Hijacked: Responding to the Partisan Church Divide
By Mike Slaughter and Charles E. Gutenson, with Robert P. Jones
It is a time of sharp division and inflexible opinion in America. Those who know they are right are arrayed against those they are certain are wrong, and the opportunity for dialogue seems to have slipped away somewhere during the last decade. Whether we describe the battle as being between Red States and Blue States, liberals and conservatives, religious and secular, or true theology and false theology, true believers on either side are convinced that they are engaged in a battle for America's soul. While Christians ought to be on the forefront of conversation and reconciliation, you don't have to look any further than today's newspaper to know that religion is also polarizing us, especially at the intersection of religious faith and political issues. As Mike Slaughter points out in one of his sections of the new book Hijacked, when congregants begin to associate certain political stances with Christianity, they may believe that their pastor isn't preaching the gospel. Like fellow mega-church pastor Gregory Boyd, the Rev. Slaughter lost members from his fellowship for paying attention to justice, not simply preaching a partisan religion (15-17).
Hijacked asks the hard question, What has happened to the Evangelical Church? Why are we as divided as our secular culture? The Rev. Slaughter observes that 1984 is when he noticed that evangelical Christianity began to combine with conservative politics (26-27). It was then, he observed, that evangelicals began to get seduced by the prospect of power. "Evangelicals," he notes, "were becoming less prophetic and were being drawn into the allure of the possibility of world change through grassroots organizations that would lead to political control and dominance." The problem, as Hijacked explains it: Legislation can't change the human heart.
And power corrupts (28).
So the problem for mainstream American Christianity has become a simple one: it has gotten itself so tied into the structures of power that it can hardly disentangle itself in its present form. Orthodoxy in political beliefs has become in some churches as important as orthodoxy in religious belief. And here is where Hijacked makes a huge contribution toward civility and the possibility of Christian renewal. It reminds us of the old saying, sometimes attributed to John Wesley, taken as the organizing principle of the Moravian Church, that it is not necessary that all of us agree on everything: "In essentials unity; in non-essentials, liberty; and in all things, charity."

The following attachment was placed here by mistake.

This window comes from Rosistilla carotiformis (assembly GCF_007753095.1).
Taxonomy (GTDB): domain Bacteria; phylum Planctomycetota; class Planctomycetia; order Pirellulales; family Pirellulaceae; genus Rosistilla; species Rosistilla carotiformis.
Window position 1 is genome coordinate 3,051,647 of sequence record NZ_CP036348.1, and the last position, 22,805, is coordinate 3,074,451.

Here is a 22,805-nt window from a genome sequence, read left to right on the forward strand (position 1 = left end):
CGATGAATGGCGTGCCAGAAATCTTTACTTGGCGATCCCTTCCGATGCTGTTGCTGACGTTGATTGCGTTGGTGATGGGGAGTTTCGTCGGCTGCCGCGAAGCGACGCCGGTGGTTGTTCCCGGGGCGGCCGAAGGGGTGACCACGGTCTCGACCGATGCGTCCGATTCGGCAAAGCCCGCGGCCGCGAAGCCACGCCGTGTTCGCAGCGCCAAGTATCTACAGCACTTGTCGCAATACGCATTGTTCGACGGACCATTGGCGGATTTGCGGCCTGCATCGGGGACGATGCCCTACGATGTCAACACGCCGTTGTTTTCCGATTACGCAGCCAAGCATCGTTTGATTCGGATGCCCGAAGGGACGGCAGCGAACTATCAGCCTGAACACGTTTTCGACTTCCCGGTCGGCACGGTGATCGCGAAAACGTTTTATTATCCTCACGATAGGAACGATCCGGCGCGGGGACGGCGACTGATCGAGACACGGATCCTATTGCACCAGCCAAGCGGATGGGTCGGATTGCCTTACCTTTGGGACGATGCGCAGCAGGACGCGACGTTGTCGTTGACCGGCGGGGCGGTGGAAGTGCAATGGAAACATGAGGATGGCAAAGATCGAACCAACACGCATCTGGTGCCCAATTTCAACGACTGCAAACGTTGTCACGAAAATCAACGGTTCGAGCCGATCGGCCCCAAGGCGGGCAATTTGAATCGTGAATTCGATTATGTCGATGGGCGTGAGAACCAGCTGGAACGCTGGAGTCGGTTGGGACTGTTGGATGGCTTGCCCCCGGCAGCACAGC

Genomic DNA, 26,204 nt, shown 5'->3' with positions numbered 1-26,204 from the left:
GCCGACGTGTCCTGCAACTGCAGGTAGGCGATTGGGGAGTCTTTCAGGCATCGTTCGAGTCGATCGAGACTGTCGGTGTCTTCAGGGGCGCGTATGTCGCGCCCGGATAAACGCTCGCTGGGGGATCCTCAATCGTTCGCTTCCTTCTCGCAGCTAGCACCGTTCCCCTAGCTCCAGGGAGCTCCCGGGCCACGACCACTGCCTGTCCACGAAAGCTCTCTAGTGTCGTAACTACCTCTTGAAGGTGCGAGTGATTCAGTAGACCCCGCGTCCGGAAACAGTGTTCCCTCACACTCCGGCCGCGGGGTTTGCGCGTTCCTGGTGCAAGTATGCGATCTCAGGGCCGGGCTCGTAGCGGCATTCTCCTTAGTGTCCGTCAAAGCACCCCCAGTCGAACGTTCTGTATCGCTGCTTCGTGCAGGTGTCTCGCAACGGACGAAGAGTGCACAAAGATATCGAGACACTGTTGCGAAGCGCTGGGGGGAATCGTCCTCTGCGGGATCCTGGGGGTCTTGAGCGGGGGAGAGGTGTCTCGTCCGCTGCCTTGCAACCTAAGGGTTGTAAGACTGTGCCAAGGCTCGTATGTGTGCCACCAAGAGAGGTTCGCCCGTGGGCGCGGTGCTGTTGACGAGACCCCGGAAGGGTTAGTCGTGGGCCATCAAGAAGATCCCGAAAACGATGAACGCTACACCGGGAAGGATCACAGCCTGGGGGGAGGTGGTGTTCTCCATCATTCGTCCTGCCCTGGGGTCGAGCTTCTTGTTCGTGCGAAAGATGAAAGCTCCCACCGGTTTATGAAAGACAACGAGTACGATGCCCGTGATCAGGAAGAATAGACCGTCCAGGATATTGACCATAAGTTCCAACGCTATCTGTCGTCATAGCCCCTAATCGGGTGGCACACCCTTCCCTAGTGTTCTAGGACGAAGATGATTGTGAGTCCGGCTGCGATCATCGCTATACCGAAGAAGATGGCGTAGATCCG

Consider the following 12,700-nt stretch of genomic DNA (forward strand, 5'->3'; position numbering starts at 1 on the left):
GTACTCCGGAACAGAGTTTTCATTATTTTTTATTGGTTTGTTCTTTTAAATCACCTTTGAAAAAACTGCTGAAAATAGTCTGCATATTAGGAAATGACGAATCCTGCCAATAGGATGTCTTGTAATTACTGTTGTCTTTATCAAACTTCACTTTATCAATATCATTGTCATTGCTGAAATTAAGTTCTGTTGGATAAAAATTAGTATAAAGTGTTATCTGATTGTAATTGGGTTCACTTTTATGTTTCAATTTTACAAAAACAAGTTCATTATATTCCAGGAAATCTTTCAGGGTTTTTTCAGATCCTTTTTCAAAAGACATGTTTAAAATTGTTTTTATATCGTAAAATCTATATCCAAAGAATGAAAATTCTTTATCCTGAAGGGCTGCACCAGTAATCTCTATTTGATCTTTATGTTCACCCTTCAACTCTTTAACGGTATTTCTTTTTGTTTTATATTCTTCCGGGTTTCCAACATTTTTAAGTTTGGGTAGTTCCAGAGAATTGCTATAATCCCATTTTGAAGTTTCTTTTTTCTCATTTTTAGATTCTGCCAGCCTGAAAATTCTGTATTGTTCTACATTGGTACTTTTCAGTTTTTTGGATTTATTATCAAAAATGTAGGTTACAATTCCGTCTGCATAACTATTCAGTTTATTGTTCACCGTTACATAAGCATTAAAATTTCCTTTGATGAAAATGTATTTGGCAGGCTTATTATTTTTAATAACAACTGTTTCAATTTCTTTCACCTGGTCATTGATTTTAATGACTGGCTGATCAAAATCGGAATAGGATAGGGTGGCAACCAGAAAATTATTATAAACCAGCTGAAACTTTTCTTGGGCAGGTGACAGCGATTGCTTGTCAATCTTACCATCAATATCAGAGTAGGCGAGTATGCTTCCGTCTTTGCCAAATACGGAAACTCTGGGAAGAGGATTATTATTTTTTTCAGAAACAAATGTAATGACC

Phyllis Tickle likes to tell audiences that the IRS counts over 20,000 different Protestant denominations in the United States. Each of these formed over disagreements in theology, worship, or polity: Methodists, Episcopalians, African Methodist Episcopalians, Southern Baptists, Free Will Baptists, American Baptists—you get my point. Some of the differences between these denominations are over essential matters, although not many. Unitarians do not believe the same as Southern Baptists about the divinity of Christ; the Church of Latter-day Saints counts the Book of Mormon as a new holy scripture, while the Assemblies of God would tell you that the Holy Bible contains in itself and without error all that God wishes us to know.
But the political issues dividing the nation—and the nation's Christians—are all, in the language of the phrase we hear in Hijacked, inessential. Chuck Gutenson boils down the historic creeds to suggest nine elements that might represent the essentials of Christian faith, although not all of them are accepted by all Christians. But his point—and mine: political ideology and political commitments, even those arrived at by interrogating one's faith, are not essentials of the faith (40-42).
Christians can—and do—disagree on abortion policies, on birth control, on the death penalty. To make one or more of these issues a litmus test for true Christian belief, Hijacked argues, is to do damage to the Body of Christ, and to ignore the commandment Christ left us to love each other. It also simplifies human beings and their beliefs too radically. A person can be theologically conservative, socially liberal, fiscally moderate, or any variation of these things. Nothing in the Bible suggests an absolute position on most of today's political issues (44-45). And in any case, Prof. Gutenson notes that
Jesus said Christians would be known, not by their ability to draw lines between themselves and those with whom they disagree, not by their ability to hold only true opinions on all matters, but rather by their love for one another quite apart from whether or not they agree on all the issues. . . . We are to love one another in spite of our divergent opinions—a love that bridges the ideological differences and allows us to join hands with one another and with God in his great work of reconciling the world to himself (50).